Click here to print this page

Planning Retirement Online

Travel & Holidays in later life


The Shroud of Christ Exhibition

The last exhibition of the Turin Shroud was in the year 2000 and it was not scheduled to be exhibited again until 2025, the next Holy Year of the Catholic Church. But at the request of the Archbishop of Turin it is on display now for a few short weeks until May 22nd.

Exhibitions of this unique and controversial relic are so rare that this could be, literally, a once in a lifetime opportunity. Hugh Taylor and Moira McCrossan headed to Turin to have a look.

At the rather ungodly time of 8.15am we were on a train pulling out of Milano Centrale Stazione on a day trip to Turin. We had originally intended to go a week earlier but while researching Turin's attractions, we came across a report that turned our plans upside down. The fabled Turin Shroud was going on public display from April 10th. A few more mouse clicks and we had discovered how to get tickets, picked a time slot and received the tickets by email. We were amazed that they were still available and even more amazed to find that they were free.


Turin Shroud on display


This fascinating length of cloth has been the subject of more scientific investigation than any other artefact. Its documented history goes back to the 16th century; and there are disputed records of a similar shroud in the 14th century; but it has been in the Duomo at Turin since 1578. Faintly visible on the four and half metre length of linen is the whole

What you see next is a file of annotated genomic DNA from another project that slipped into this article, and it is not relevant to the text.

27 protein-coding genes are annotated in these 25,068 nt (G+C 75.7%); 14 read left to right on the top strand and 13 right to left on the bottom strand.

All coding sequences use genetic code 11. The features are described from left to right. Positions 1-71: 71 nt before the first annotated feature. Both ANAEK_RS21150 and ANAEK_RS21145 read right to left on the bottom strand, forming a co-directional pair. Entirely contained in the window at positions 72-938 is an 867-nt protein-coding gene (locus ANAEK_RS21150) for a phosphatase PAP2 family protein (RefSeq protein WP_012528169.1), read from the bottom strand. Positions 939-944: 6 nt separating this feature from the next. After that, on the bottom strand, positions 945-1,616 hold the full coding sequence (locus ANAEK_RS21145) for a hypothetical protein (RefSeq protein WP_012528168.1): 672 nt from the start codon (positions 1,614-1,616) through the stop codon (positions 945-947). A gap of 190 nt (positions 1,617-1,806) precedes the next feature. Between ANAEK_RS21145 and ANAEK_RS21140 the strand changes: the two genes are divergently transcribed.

body image, front and back of a man. On closer examination, there appear to be blood spots consistent with a crown of thorns, lashing with a whip, a wound in the side and nails through feet and wrists. To the faithful it is undoubtedly the shroud in which Christ was wrapped, to sceptics a clever mediaeval hoax. So clever, in fact, that Leonardo Da Vinci has been named as the genius responsible. Carbon dating showed it to be mediaeval, but it was repaired several times, so that is inconclusive. Plant remains identified on the shroud suggest Jerusalem in the spring but that is also disputed. Whether on a pilgrimage of faith or simply from historical interest, vast numbers are flocking to the capital of Piemonte to see the Shroud.


Travel Facts


Travel Insurance for over 50s

Visit our  holidays, breaks and travel options pages



Online Booking for the Shroud of Turin Exhibition


The Shroud of Turin Exhibition 2010 Official Web Site

Ryanair offer cheap flights to Europe including Turin and Milan which has a speedy rail link to Turin.


Turin Shroud on display in the CathedralThe organisation to enable over four hundred people every hour to see the Shroud is akin to a military operation. When we arrived at the reception point in the Giardini Real behind the Cathedral, we were waved on to join the queue, although we were earlier than our appointed time. It was hot but a temporary bar was purveying drinks, snacks and ice creams. The queue snaked slowly through several checkpoints but the good natured crowd, some singing and the pleasant garden sustained us until eventually we reached turnstiles controlled by traffic lights. After a fifteen minute wait at the lights, we passed by the remains of Turin's Roman Theatre and finally entered the Cathedral to find more twists and turns before we were ushered into a small room with a long, narrow screen. An excellent audiovisual explained the shroud, zooming in to the various parts with blood traces.